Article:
Byrd flying from Pirates to Philadelphia
ORLANDO, Fla. – Marlon Byrd cashed in on his comeback season.
Byrd and the Philadelphia Phillies agreed Tuesday to a $16 million, two-year contract, a deal that came less than a year after he was playing in Mexico’s winter league.
The 36-year-old outfielder hit a career-high 24 homers last season for the New York Mets and Pittsburgh, which acquired him on Aug. 27. He batted .364 with one homer and five RBIs in six playoff games after hitting .291 during the season with 88 RBIs, one short of his career best.
“Marlon adds a significant upgrade both offensively and defensively to our outfield,” Phillies general manager Ruben Amaro Jr. said in a statement. “He has been particularly productive against left-handed pitching, which was a serious challenge for us this past season.”
Byrd was drafted by the Phillies and began his big league career in Philadelphia. His agreement calls for $8 million in each of the next two seasons and includes an $8 million team option for 2016, The option would become guaranteed if he has 1,100 at-bats in the next two seasons, including at least 550 in 2015, or 600 at-bats in 2015.
“If you don’t want to give up your first-round pick, Marlon Byrd is arguably the best available outfield bat,” Pirates general manager Neal Huntington said. “We feared he was out of our price range immediately. We stayed engaged in the process, and Marlon and his agents talked about wanting to come back to Pittsburgh. He loved his time there. The environment and playing for a winner and playing in front of that fan base was something that really intrigued him.”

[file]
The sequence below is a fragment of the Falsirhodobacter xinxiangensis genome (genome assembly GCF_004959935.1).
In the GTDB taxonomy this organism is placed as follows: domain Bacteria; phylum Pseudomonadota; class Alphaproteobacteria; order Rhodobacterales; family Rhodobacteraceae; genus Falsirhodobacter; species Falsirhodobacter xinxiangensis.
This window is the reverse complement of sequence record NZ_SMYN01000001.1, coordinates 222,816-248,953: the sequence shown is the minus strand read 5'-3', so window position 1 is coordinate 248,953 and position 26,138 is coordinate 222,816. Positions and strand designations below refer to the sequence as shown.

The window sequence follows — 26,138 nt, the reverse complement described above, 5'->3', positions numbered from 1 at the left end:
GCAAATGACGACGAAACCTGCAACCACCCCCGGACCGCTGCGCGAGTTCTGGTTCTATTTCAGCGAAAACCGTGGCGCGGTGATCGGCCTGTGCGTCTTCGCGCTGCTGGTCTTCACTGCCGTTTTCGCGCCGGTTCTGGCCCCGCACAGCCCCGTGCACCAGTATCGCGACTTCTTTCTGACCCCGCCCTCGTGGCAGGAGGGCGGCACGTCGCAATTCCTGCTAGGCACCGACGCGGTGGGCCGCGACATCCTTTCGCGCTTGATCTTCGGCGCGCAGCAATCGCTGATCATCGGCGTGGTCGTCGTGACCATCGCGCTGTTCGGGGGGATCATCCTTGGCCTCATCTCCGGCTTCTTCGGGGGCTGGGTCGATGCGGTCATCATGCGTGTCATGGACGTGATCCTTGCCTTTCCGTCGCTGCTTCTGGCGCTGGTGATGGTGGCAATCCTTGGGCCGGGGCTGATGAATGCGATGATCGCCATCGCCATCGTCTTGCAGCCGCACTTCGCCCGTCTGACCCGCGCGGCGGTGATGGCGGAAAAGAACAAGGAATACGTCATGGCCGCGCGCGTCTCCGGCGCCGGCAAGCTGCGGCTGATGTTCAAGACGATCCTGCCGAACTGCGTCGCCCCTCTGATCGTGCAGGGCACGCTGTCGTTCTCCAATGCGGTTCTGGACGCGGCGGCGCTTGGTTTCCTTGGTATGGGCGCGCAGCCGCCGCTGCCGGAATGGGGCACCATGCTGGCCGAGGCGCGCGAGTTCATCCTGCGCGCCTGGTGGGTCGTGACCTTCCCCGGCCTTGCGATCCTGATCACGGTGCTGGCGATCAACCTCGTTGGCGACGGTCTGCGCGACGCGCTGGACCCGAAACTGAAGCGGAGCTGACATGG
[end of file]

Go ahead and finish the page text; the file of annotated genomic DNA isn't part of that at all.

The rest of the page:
A career .280 hitter with 106 homers and 533 RBIs, Byrd was released by Boston in June 2012, then given a 50-game suspension 11 days later following a positive test for Tamoxifen, which can reduce side effects of steroid use and increase testosterone. At the time, Byrd said he mistakenly used the medication for a recurrence of a condition that earlier required surgery. He says he did not use it for performance enhancement.
He played winter ball for the Tomateros de Culiacan (Culiacan Tomato Growers) and signed a minor league contract with the Mets on Feb. 1. He wound up on their big league roster for a base salary of $700,000 and earned another $100,000 in performance bonuses based on plate appearances.
Both the dollars and the years offered by the Phillies were at a level the Pirates were unprepared to match in talks with agents Sam and Seth Levinson.
“The timing really bit us, and Ruben did a great job of going out and getting his guy early – what we did with Russ Martin a year ago,” Huntington said. “We weren’t in a position to be able to move this quickly.”